By Jessica Dogo
The Chairman, Institute of Electrical and Electronic Engineers (IEEE), Nigerian Section, Mr John Funso-Adebayo, has solicited the Federal Government‘s support to achieve its optimal potentials.
Funso-Adebayo told the News Agency of Nigeria (NAN) on Friday in Abuja, that IEEE had in the last four years submitted letters to solicit support from the federal government without any being acknowledged.
He explained that in spite of the private sector’s support, endorsement was critical in branding, which was the only thing that the organisation needed from the government to move forward.
“We have been to the presidential Villa severally to submit letters yet nothing positive has come out of it, same with the National Assembly, Ministry of Humanitarian Affairs and the office of the Senior Special Adviser to the President on Sustainable Development Goals (SDGs).
“We should not shutdown the government of the day, but African governments do not encourage indigenous ideas.
“They like to import knowledge and resources. So, it is not about the present Nigerian government but it is about the African culture.
“We have written and taken letters to the Villa. I led the team to the presidency and for the past four years no single response.
“The government has never for once acknowledged our letters. I take them to the Villa myself.
“The Minister of Humanitarian Affairs has our letter, the office of the Senior Special Adviser on Sustainable Development Goals at the federal secretariat has our letter, the National Assembly too.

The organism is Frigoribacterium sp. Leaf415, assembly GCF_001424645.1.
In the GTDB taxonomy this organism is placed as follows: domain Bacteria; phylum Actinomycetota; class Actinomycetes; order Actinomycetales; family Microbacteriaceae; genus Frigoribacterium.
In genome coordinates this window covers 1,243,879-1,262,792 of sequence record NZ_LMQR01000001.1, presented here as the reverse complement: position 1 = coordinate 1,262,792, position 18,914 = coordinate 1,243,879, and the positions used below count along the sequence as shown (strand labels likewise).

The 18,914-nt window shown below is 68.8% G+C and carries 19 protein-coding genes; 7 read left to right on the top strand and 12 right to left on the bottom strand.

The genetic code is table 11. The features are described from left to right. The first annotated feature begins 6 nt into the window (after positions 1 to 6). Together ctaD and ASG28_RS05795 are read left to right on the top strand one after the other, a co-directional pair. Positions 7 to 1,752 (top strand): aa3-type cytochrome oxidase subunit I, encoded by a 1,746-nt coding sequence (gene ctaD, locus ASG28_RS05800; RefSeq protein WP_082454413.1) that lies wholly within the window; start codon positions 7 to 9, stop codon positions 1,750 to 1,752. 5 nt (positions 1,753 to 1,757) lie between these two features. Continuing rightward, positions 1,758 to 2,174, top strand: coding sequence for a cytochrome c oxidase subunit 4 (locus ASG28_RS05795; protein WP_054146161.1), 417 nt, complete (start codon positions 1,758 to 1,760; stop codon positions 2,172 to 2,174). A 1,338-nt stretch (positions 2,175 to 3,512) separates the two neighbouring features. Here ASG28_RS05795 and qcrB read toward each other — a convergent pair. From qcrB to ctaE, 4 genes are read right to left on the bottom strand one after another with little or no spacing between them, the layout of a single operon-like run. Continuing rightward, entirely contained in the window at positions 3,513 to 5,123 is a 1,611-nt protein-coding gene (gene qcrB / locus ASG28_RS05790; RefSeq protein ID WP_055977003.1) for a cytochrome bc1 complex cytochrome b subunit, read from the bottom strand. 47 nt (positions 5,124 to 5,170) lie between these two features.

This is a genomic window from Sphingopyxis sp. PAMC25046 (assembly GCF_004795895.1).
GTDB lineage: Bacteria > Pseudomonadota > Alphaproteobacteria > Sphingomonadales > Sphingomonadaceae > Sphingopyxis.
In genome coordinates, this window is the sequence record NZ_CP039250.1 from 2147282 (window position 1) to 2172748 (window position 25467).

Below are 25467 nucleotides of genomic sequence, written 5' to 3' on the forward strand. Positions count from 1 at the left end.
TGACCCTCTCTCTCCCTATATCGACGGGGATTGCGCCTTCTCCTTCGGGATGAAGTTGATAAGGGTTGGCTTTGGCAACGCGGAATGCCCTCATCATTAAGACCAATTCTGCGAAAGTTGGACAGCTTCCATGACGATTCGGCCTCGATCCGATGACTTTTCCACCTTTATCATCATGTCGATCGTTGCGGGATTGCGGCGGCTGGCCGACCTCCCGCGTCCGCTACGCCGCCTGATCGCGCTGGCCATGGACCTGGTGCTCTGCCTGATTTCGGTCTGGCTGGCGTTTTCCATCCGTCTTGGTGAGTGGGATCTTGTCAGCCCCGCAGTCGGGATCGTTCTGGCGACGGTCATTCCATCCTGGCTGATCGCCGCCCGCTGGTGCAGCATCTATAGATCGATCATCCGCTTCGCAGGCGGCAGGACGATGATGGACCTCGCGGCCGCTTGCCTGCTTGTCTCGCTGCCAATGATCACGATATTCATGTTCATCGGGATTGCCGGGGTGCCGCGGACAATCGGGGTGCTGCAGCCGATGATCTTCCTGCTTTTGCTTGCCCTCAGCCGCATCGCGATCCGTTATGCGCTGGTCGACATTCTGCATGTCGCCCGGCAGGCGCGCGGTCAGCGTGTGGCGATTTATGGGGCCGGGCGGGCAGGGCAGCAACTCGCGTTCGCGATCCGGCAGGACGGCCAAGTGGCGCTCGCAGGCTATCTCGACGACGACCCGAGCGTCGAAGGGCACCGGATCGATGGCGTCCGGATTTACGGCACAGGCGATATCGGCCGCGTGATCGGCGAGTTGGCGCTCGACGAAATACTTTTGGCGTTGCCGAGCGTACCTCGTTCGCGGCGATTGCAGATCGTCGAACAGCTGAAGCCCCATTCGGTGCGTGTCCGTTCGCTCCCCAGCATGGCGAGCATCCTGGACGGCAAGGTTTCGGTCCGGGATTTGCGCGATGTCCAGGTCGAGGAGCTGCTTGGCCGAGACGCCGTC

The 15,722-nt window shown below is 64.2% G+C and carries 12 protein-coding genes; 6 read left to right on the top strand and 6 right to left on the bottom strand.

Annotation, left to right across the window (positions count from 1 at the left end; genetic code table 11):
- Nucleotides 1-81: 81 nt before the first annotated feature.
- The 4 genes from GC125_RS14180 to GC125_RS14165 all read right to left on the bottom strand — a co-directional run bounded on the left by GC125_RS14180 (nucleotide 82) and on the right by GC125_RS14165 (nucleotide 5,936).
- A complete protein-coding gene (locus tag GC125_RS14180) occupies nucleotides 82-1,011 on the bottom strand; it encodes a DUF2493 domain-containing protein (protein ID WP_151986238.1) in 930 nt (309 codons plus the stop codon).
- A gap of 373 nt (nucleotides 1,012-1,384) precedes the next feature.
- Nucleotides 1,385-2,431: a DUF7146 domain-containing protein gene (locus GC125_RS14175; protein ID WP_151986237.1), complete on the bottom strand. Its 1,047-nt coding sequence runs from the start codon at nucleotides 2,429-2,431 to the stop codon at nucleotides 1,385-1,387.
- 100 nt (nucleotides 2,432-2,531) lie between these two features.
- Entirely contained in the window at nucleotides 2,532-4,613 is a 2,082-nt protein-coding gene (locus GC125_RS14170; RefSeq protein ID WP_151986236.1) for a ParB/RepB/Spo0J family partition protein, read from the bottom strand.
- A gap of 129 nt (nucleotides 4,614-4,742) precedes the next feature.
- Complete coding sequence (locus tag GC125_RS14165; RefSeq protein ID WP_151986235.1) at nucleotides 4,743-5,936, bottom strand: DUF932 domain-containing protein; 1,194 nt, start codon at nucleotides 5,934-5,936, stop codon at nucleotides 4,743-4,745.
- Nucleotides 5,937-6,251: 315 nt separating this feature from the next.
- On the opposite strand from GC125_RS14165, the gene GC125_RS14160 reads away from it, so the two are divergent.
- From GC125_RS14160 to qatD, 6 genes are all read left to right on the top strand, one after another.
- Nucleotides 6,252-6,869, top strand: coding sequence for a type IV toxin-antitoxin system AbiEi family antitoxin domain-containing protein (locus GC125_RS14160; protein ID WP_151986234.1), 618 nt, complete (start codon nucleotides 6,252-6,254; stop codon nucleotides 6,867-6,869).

“If people see technology as a government-driven initiative than forcing it into the people’s throat, It will be an encouragement to them,” he said.
The chairman, who assumed duty in January, said that the IEEE had come up with some innovations in the form of palliatives, one of which was to provide internet access across the country.
He said that the Internet access was to enhance online skills acquisition while other palliatives included provision of locally made hand sanitizers, production of radio jingles to prevent spread of COVID-19, hand washing equipment to IDP camps, among others.
“We created these opportunities and we brought it to Nigeria at this period so that we can enlighten our people on how to live better as humans because there are structures in everyplace; even the ants move in a structured way.
“In Nigeria, we have embarked on few palliative measures to ease the burden of COVID-19 for unserved and underserved areas, through advanced technologies for humanity.
“Human beings actually have lives to protect through technology.
“So IEEE advances these technologies for human lives, to give them comfort, purpose and hope for living even when they lose their jobs as volunteers and to give them more opportunities in the academic research,” he said.
According to Funso-Adebayo, while a few private sectors give two per cent of financial support, IEEE’s headquarter gives counterpart funding based on what members are able to generate internally.
He said that though the financial percentage partnership of the private sector contribution was still low IEEE was committed and would not to relent in its efforts to empower entrepreneurs.
“People keep wondering where we are getting the funds from? We cannot underestimate the power of partnership: by and large our partners give us resources not the money per say.
“For the private sector we have gotten two per cent response, which are Nigerian Electricity Regulatory Commission ( NERC) and from MTN Nigeria.
“NERC funded our homs on labs that we did in seven states. The two per cent collaboration or partnership is not sufficient for 36 states of 200 million of all ages gaps.
“We are looking at ages 18 to 65, and we are looking at empowering different categories as entrepreneurs.
“Our partners have sustained our passion to drive technology to those areas by providing the right work force, right resources and the right tools,” he said.
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